Wednesday, October 19, 2016

In Which We See All Kinds of Fall

Fall! What a great season to be a bicycle rider.

On Tuesday, following the final day of work before break, I swung by Cedar Lake on the Cedar River Trail, and there saw more majestic water birds ready for their commute south. I've seen pelicans and egrets before, but not often at the same time.

Then today, first day of break, I rode probably 30 miles--riding to the gym in the morning, taking an afternoon ride with my grandson on the Boyson Trail and then a longer ride a few miles north on the Cedar Valley Nature Trail. Not sure of total miles--I logged 21 on Argent's computer, but also rode Clarence on several rides today, and I don't have a computer on Clarence. Anyway, the rest of this post is just a photo gallery of some of the cool stuff I saw while riding my bikes during this gorgeous fall week:

Sunrise Tuesday morning, getting ready to cross Collins Road on F Avenue.

Pelican (and egret at right) at Cedar Lake, Tuesday early evening.

Zooming in on pelican. Note egret in background.

Egret takes a stroll on Cedar Lake.

I think he's posing for a photo. Egret reflections.

Wednesday late afternoon ride--milkweed behind commercial development at corner of C Avenue and Boyson Road.

It's 5:30. I'm only 3 1/2 miles north of Hiawatha trailhead, but decide I have to head home to make supper for self, daughter and grandson. Argent in setting sun parked by Cedar River Trail at turn-around point.

Sumac along trail back lit by setting sun.

I just crossed Robins Road, looking west from the bend the trail takes there. Final view of sky as setting sun and clouds makes spotlight effects.

Thursday, October 13, 2016

In Which We Think of Hitchcock Films

The crow in the corner calls the morning bird meeting to order.
See the power lines, which I photographed on a cool, cloudy Wednesday morning during my bicycle ride to Mount Mercy University. This is on Eastern Avenue.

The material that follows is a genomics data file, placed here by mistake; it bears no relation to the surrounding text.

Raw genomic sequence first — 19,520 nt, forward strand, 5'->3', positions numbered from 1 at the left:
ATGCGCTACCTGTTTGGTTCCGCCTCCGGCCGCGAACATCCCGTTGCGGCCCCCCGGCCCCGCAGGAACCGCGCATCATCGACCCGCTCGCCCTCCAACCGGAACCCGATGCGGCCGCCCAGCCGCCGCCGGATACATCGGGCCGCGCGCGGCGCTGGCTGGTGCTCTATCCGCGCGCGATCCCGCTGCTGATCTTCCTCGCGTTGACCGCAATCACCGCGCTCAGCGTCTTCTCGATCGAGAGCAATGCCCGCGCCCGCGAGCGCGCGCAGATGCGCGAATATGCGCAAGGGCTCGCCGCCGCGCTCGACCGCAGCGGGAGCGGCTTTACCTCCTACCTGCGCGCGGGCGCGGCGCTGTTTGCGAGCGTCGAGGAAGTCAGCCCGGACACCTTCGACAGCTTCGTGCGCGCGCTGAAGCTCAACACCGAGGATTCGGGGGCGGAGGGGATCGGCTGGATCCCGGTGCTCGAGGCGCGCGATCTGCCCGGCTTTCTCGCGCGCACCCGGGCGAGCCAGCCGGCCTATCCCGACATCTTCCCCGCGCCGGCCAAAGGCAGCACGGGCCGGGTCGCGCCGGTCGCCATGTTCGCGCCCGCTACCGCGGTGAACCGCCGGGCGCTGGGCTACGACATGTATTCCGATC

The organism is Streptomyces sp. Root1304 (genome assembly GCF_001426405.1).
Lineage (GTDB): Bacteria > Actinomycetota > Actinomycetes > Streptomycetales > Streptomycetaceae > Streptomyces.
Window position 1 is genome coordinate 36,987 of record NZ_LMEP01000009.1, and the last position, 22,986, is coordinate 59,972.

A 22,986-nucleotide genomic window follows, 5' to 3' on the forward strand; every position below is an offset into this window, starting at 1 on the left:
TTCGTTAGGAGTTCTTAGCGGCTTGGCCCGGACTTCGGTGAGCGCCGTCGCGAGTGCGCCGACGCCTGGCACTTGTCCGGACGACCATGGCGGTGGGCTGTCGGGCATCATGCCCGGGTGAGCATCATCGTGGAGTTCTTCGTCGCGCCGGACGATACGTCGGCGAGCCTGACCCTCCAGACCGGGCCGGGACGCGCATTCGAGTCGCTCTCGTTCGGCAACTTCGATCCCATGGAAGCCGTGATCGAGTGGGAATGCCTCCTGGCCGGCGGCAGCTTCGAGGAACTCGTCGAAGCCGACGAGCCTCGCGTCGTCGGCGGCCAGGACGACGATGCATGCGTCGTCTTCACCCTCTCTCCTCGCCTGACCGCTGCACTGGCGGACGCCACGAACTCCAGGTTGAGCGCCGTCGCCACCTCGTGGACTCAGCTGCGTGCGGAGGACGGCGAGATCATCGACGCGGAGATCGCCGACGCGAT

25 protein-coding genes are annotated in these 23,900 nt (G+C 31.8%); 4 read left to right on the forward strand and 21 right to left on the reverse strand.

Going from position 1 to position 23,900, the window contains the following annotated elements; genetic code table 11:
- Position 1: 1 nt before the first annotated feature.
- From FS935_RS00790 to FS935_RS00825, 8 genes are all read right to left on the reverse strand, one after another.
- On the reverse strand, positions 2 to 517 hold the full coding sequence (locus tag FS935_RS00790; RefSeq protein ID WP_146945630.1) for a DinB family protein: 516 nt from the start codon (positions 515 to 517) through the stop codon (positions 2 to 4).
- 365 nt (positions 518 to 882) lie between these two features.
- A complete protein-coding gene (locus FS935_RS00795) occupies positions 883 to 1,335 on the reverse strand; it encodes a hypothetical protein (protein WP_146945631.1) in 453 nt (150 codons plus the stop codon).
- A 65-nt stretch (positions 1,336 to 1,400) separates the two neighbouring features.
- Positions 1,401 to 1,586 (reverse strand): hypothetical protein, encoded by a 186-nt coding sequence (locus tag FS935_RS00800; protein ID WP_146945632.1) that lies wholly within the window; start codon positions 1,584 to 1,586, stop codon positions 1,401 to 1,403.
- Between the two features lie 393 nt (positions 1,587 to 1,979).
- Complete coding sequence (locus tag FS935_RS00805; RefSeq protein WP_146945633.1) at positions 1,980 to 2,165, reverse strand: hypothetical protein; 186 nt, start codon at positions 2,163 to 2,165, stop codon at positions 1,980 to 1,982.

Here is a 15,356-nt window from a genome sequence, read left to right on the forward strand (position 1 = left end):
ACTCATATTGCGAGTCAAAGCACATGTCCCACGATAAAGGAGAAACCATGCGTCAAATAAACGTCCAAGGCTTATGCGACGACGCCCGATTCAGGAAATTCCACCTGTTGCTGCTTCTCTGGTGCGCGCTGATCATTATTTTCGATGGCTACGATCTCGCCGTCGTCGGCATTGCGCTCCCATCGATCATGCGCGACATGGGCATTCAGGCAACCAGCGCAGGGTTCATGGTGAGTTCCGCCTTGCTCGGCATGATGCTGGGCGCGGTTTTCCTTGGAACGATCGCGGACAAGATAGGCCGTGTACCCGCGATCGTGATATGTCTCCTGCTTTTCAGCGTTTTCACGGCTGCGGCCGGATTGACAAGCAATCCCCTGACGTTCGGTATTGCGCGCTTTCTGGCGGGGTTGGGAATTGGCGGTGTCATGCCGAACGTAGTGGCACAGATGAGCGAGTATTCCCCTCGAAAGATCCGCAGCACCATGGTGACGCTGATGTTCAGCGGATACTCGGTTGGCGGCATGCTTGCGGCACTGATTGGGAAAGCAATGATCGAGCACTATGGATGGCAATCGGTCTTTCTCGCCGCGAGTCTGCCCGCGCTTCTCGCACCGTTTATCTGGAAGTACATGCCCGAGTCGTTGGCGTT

“The Birds,” right? The crow that seems to be chairing this meeting did squawk a bit menacingly at me as I paused to photograph this group—sadly, only one crow so it’s just a group of birds, not a murder—but I don’t think it quothed “nevermore.”

And so I emerged from said spooky October dinosaur photo shoot unscathed.

It’s fall y’all, and the seasonal bird sightings continued Wednesday afternoon. I choose the trail route home, and there wasn’t just one white bird of unusual size at Cedar Lake—two flocks of pelicans graced the lake with their awkward, stately presence. They were pretty to see, and I may swing by the lake today to see if they’re there in the bright, cool, pretty fall sunshine of today.

The pelicans have landed. There were in two groups, one on the lake near the north shore (first two photos) and one that came in for a landing in the middle of the lake (bottom photo).

Finally, get a load of the deer. This is not the same photo shoot as in my previous blog post—this is later on my ride home Wednesday, almost there—the deer are right beside C Avenue near rush hour—I hope they don’t become McMeat via any car (or bike) dodging!